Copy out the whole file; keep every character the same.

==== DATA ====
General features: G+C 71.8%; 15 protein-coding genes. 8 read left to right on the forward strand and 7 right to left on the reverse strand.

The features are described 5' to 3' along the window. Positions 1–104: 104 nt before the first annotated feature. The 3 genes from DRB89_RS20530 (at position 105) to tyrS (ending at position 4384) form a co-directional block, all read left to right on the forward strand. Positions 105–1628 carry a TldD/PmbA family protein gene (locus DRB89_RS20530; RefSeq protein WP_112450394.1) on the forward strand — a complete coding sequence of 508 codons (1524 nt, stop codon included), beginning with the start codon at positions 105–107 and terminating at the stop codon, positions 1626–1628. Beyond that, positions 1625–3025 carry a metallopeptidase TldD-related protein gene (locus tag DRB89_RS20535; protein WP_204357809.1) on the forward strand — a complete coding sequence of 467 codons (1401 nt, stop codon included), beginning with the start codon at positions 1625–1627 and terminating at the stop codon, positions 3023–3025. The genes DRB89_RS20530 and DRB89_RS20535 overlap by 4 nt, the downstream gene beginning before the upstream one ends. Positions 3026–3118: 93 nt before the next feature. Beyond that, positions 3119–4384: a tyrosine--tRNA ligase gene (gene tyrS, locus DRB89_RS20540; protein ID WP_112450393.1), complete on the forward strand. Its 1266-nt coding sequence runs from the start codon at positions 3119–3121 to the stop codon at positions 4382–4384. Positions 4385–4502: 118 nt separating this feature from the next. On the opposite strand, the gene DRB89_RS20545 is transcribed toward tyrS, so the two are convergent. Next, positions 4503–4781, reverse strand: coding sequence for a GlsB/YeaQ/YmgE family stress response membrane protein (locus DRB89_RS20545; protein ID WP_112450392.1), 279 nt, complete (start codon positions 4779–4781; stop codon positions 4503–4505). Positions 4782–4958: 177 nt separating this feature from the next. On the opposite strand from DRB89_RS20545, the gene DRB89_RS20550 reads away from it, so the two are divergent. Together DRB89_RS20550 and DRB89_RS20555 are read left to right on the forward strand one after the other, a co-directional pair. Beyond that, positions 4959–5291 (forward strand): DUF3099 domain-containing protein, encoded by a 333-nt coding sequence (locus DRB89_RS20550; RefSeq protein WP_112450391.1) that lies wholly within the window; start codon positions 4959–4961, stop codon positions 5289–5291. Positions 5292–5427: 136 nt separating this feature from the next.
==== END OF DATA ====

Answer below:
General features: G+C 71.8%; 15 protein-coding genes. 8 read left to right on the forward strand and 7 right to left on the reverse strand.

The features are described 5' to 3' along the window. Positions 1–104: 104 nt before the first annotated feature. The 3 genes from DRB89_RS20530 (at position 105) to tyrS (ending at position 4384) form a co-directional block, all read left to right on the forward strand. Positions 105–1628 carry a TldD/PmbA family protein gene (locus DRB89_RS20530; RefSeq protein WP_112450394.1) on the forward strand — a complete coding sequence of 508 codons (1524 nt, stop codon included), beginning with the start codon at positions 105–107 and terminating at the stop codon, positions 1626–1628. Beyond that, positions 1625–3025 carry a metallopeptidase TldD-related protein gene (locus tag DRB89_RS20535; protein WP_204357809.1) on the forward strand — a complete coding sequence of 467 codons (1401 nt, stop codon included), beginning with the start codon at positions 1625–1627 and terminating at the stop codon, positions 3023–3025. The genes DRB89_RS20530 and DRB89_RS20535 overlap by 4 nt, the downstream gene beginning before the upstream one ends. Positions 3026–3118: 93 nt before the next feature. Beyond that, positions 3119–4384: a tyrosine--tRNA ligase gene (gene tyrS, locus DRB89_RS20540; protein ID WP_112450393.1), complete on the forward strand. Its 1266-nt coding sequence runs from the start codon at positions 3119–3121 to the stop codon at positions 4382–4384. Positions 4385–4502: 118 nt separating this feature from the next. On the opposite strand, the gene DRB89_RS20545 is transcribed toward tyrS, so the two are convergent. Next, positions 4503–4781, reverse strand: coding sequence for a GlsB/YeaQ/YmgE family stress response membrane protein (locus DRB89_RS20545; protein ID WP_112450392.1), 279 nt, complete (start codon positions 4779–4781; stop codon positions 4503–4505). Positions 4782–4958: 177 nt separating this feature from the next. On the opposite strand from DRB89_RS20545, the gene DRB89_RS20550 reads away from it, so the two are divergent. Together DRB89_RS20550 and DRB89_RS20555 are read left to right on the forward strand one after the other, a co-directional pair. Beyond that, positions 4959–5291 (forward strand): DUF3099 domain-containing protein, encoded by a 333-nt coding sequence (locus DRB89_RS20550; RefSeq protein WP_112450391.1) that lies wholly within the window; start codon positions 4959–4961, stop codon positions 5289–5291. Positions 5292–5427: 136 nt separating this feature from the next.